Iceland’s Hordur Torfason.

Hörður Torfason
Hörður Torfason (Photo credit: Gunnar Valdimar)

Posted October 4, 2013

by Jerry Alatalo

Hordur Torfason of Iceland is the man credited with creating that country’s “peaceful revolution“, which led to major changes, including a new “crowd-sourced” constitution. This interview was conducted by an organization whose website is I have not visited this site and have only become aware of it when searching for the latest interview of Mr. Torfason. All I can say about the organization is that their efforts involve amending the U.S. Constitution, and that they are interviewing Mr. Torfason to learn about what occurred in Iceland.

I have no thoughts one way or the other about the activities of those who run This video was simply the newest one I could find where Mr. Torfason of Iceland is interviewed.

With that said, Hordur Torfason was the man who, with the help of many men and women in his country, put in the time and effort which resulted in what some call, “the Iceland miracle”.

Although I have yet to hear Mr. Torfason mention in the couple of interviews I have listened to the name Mahatma Gandhi, it would not surprise me if Gandhi’s principles of non-violent resistance were studied by him. Neither would it surprise me to learn he had studied Martin Luther King’s writings on non-violence, influenced by Gandhi’s writings as well.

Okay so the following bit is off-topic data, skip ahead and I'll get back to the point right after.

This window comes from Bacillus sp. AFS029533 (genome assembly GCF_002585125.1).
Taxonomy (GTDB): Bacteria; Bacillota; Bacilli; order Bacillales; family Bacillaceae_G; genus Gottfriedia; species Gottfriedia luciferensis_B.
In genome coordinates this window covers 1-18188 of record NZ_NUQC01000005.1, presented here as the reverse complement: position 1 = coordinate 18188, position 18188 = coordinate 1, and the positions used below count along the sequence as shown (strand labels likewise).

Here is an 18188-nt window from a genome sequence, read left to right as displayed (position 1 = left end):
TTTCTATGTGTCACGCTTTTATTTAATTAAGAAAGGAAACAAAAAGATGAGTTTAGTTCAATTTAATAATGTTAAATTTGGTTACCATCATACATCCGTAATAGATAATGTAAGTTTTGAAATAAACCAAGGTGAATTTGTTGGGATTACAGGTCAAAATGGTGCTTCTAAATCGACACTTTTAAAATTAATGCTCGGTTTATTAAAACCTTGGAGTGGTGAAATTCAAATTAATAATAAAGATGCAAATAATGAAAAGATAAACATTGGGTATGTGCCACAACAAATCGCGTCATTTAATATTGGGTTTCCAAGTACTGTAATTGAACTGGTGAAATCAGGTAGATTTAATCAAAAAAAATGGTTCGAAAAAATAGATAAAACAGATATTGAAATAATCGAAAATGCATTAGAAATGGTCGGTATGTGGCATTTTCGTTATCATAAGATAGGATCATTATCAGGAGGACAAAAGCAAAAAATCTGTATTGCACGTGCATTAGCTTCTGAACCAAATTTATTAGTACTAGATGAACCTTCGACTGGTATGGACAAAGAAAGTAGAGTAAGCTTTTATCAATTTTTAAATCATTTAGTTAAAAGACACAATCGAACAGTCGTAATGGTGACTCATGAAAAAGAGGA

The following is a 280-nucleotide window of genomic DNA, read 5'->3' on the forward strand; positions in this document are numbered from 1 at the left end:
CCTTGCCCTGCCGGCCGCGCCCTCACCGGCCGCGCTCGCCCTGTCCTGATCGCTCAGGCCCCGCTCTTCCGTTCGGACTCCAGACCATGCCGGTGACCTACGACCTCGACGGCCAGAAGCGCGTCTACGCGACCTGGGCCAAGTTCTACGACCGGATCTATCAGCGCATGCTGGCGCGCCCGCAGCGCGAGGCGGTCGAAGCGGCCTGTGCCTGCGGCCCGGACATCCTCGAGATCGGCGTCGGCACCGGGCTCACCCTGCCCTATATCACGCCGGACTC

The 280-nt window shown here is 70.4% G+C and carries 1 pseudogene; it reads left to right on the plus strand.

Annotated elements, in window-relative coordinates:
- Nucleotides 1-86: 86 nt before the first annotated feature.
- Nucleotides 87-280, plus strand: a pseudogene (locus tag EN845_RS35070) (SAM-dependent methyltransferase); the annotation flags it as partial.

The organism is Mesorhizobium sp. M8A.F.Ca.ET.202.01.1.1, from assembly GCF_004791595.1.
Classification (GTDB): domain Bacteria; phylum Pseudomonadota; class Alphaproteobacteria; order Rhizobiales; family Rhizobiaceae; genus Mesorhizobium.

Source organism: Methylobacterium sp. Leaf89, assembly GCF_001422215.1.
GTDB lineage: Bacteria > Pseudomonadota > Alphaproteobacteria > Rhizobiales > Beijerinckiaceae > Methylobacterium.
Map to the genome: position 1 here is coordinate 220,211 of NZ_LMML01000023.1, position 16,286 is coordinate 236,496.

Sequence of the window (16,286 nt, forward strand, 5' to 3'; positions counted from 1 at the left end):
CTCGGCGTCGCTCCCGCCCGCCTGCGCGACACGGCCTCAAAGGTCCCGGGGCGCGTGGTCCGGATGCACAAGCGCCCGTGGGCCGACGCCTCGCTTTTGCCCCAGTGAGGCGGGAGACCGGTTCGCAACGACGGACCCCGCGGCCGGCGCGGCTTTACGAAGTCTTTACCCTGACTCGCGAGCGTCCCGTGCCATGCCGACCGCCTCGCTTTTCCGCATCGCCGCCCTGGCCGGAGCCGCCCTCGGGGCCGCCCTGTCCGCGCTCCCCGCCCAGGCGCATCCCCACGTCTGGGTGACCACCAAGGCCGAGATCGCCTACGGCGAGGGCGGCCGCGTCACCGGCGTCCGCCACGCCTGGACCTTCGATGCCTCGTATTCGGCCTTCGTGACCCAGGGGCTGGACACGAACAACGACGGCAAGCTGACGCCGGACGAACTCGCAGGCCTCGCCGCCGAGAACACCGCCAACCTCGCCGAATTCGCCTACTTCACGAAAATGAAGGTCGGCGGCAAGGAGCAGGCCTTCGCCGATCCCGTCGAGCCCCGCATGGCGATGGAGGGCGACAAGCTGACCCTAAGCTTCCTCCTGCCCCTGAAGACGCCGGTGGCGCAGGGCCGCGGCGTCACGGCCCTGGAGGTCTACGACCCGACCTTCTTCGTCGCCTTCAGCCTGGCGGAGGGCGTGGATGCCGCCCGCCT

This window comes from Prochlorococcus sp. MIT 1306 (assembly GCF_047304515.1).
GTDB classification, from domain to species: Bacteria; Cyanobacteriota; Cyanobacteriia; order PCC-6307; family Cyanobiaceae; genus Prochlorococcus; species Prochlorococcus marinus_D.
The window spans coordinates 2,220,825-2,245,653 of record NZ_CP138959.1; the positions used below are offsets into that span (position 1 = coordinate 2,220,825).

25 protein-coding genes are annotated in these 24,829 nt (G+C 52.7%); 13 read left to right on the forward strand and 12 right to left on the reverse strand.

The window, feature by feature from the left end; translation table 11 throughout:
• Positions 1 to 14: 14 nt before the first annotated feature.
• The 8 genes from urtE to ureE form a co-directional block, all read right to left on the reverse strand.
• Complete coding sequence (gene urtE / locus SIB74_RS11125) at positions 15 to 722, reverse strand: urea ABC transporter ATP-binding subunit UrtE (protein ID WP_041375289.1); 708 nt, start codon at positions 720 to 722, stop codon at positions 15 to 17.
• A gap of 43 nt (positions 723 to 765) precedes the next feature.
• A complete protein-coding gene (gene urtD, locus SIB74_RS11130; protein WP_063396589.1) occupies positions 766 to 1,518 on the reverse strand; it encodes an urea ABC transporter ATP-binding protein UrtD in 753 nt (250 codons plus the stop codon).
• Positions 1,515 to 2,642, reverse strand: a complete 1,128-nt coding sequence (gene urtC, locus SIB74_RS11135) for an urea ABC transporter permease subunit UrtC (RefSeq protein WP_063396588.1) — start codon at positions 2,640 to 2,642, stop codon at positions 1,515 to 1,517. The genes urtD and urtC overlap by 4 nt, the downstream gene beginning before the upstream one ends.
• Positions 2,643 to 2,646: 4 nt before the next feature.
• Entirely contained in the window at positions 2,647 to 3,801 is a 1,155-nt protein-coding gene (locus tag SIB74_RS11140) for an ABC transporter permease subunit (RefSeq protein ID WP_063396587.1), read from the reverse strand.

When he describes the agreements made by Icelanders who participated in the actions which led to the historic changes in the government, he mentions those who wore orange at gatherings stopping any outbreaks of violence through shielding law enforcement personnel, checking packages for any type of weapons etc. This shows that the people’s movement in Iceland adhered to very strict rules of maintaining peace and that maintenance of peace was a top priority every man and woman was fully aware of.

What is interesting about the descriptions of what motivated the movement in Iceland is that he states what many millions of people around the world are feeling, but have yet to fully articulate and act upon. He says that what motivated the people of Iceland was the honest and simple wish for their elected officials to represent them, and not private corporations.